RAA is also a design firm that likes to be heavily involved in the actual content development and finding ways for the exhibition space to metaphorically communicate a message related to the museum’s content. Early in the planning, the idea was proposed by RAA that there be three concentric layers of content based on a motif of ‘People – Tools – Impacts’.
© Ralph Appelbaum and Associates
Early design proposal by Ralph Appelbaum and Associates that includes an interactive 'media table' at the centre of the room. In this rendering, a load-bearing column in the centre of the room is removed. Eventually the load-bearing column became the support structure for the video column that features the periodic table.
RAA’s idea was that ‘moving from the Gallery’s perimeter to its core, visitors encounter compelling stories of people (individuals and groups), tools and processes, and the impacts of the chemical and molecular sciences on our everyday lives’ (Ralph Appelbaum and Associates, 2006). The curatorial team countered RAA on this, however, arguing that science is far from linear and in reality could be quite chaotic and that the content could not be split so decisively between the three areas – science was about give and take and was rarely unidirectional. RAA went back to the drawing board and the process continued through multiple iterations. Another design proposal based the gallery on the periodic table with the table literally set in the middle of the room as a banquet would be. While a central part of what visitors associate with chemistry, the retired chemists pointed out, quite correctly, that the periodic table itself was only a small part of what defines the field. The periodic table would take a prominent position in the permanent exhibition as the one multimedia component – a column of eighteen high-definition screens play a continual display of the elements – but the periodic table would not become the guiding thematic element.
In designing a museum and permanent exhibit there are milestones and review processes that need to occur. The process for the building of the museum at CHF typically went as follows: 1) the curatorial team and historians would develop several thematic ideas and a list of must-have objects; 2) the team would meet with the designers; 3) the designers would return with some design and content organisation ideas; 4) the curatorial team would provide feedback and bring management on-board; 5) an all-day milestone meeting with stakeholders, including CHF’s president, would be held; 6) the designers would be sent back to the drawing board; 7) repeat.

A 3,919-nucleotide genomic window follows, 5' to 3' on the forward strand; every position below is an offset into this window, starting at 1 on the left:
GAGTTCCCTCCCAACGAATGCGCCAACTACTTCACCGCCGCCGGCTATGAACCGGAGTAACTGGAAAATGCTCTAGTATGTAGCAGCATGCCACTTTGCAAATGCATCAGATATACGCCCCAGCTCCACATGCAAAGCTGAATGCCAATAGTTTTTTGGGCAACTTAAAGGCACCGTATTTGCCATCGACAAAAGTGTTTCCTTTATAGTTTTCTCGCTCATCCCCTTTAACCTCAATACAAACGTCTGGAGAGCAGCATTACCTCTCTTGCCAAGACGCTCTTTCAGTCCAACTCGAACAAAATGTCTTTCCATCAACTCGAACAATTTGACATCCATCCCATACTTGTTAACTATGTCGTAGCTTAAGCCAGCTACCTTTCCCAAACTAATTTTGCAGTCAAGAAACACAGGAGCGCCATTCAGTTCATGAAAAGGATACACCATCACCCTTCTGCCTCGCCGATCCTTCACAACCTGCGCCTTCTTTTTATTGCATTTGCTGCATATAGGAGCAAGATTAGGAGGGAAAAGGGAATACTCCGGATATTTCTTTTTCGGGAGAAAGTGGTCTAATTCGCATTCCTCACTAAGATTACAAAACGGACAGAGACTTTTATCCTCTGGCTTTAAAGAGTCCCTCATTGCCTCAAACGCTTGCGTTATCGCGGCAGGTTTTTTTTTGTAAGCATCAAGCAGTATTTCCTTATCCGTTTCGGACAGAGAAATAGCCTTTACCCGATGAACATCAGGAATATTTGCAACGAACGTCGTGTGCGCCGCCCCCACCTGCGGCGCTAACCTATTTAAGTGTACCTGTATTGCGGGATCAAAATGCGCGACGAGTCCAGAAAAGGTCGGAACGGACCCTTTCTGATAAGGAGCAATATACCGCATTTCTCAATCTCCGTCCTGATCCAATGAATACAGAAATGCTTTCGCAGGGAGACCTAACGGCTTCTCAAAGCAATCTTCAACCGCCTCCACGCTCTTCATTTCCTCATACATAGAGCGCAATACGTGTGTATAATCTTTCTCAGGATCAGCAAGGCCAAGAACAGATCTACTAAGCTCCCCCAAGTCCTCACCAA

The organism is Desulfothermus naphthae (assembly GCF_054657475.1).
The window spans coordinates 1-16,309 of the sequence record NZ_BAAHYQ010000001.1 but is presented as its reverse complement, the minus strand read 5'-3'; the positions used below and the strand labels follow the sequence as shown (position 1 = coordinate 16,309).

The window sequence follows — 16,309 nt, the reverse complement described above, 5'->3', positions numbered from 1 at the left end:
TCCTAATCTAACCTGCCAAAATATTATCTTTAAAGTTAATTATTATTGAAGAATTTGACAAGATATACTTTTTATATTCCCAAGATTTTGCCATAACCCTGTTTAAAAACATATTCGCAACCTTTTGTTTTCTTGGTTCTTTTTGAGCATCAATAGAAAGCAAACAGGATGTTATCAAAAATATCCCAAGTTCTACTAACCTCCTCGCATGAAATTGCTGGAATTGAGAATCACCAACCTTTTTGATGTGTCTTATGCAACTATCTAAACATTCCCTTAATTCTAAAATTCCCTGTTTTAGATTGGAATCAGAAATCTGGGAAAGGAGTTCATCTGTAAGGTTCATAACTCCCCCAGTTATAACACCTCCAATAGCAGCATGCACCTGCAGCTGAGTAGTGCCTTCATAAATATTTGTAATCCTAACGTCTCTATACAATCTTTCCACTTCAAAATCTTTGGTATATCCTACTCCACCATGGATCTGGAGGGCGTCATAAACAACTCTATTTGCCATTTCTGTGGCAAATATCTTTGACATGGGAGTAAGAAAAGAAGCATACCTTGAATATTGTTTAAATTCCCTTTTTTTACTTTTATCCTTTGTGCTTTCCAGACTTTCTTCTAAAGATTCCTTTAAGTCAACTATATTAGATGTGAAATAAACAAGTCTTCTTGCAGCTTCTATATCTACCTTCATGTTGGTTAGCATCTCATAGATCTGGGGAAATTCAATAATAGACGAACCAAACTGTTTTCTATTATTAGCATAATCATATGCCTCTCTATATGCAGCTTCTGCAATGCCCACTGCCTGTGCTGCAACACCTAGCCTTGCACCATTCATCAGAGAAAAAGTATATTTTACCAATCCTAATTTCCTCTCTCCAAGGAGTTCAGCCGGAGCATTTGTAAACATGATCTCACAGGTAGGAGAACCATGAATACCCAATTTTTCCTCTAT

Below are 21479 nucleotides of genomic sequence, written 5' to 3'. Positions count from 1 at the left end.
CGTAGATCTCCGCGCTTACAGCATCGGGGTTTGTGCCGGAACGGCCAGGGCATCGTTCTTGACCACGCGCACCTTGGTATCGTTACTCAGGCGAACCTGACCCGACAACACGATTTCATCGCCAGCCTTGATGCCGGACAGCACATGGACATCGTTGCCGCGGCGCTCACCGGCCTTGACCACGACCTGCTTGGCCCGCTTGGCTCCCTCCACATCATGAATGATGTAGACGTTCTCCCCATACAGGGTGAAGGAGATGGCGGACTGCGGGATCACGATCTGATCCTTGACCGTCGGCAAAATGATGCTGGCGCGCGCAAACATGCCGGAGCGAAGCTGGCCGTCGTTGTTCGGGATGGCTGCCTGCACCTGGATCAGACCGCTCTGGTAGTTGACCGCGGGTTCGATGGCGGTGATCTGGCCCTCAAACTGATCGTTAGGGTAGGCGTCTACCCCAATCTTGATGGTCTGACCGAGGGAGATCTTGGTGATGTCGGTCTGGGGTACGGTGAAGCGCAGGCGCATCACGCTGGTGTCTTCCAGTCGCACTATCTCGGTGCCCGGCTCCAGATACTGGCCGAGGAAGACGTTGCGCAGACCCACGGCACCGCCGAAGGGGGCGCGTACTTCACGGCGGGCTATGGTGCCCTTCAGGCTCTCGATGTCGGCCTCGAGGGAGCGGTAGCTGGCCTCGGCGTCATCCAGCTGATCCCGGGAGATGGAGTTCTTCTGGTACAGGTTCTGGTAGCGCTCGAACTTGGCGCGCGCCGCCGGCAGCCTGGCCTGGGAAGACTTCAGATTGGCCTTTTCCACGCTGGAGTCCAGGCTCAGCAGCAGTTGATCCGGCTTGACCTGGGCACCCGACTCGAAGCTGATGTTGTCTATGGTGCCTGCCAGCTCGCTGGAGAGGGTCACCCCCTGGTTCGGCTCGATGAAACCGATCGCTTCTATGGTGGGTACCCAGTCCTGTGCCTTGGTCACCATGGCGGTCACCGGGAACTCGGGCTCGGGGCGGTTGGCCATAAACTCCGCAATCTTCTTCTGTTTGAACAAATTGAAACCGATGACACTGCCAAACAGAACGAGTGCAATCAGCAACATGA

This push, pull, and re-evaluate cycle continued through 2007; it caused project delays and frustration among many team members and the design firm. Then, in late 2007, a presidential transition occurred at CHF and the curatorial team was allowed to move forward with the designers largely unimpeded. This unforeseen shift fundamentally changed how the exhibition developed and moved on to final text and design.
The permanent exhibition that opened in October 2008 has 24 ‘exhibits’ with nine thematic arcs that are communicated to the visitor through several layers of narrative and artefacts.
© Albert Vercerka/Esto
View of Making Modernity looking north towards temporary exhibit gallery.
The exhibition includes many different kinds of artefacts from the collections: instruments, glassware, material culture artefacts, fine art, rare books, manuscripts and photographs are all featured in the exhibition. The decision not to follow a chronology or single storyline for the entire exhibition evolved for two reasons. First, as previously mentioned, the arched two-storey windows determined where the casework would go along the walls. The west wall of the museum includes four of the arched windows. To create symmetry with the west wall, the east wall design included four sets of double glass doors that created multiple points of entry for visitors, thus making a starting point and way-finding for the exhibition problematic. Second, there was a desire to communicate to the visitor that chemistry is a human endeavour that is not linear or neat (‘Eureka!’ moments rarely happen) but is usually messy and surprising. After the opening, other advantages were discovered to telling more succinct narratives – the shorter sections seem to hold visitors’ attention longer, visitors spend between 45 minutes and two hours in a 6,000-square-foot exhibition, far longer than was anticipated. Visitors also appreciated the ability to pick and choose what they wanted to focus on – if they only had a half-hour to visit they did not feel as though they had to quickly see everything but could graze topics of interest and come back another time to see other sections.
Component DOI: http://dx.doi.org/10.15180/170811/006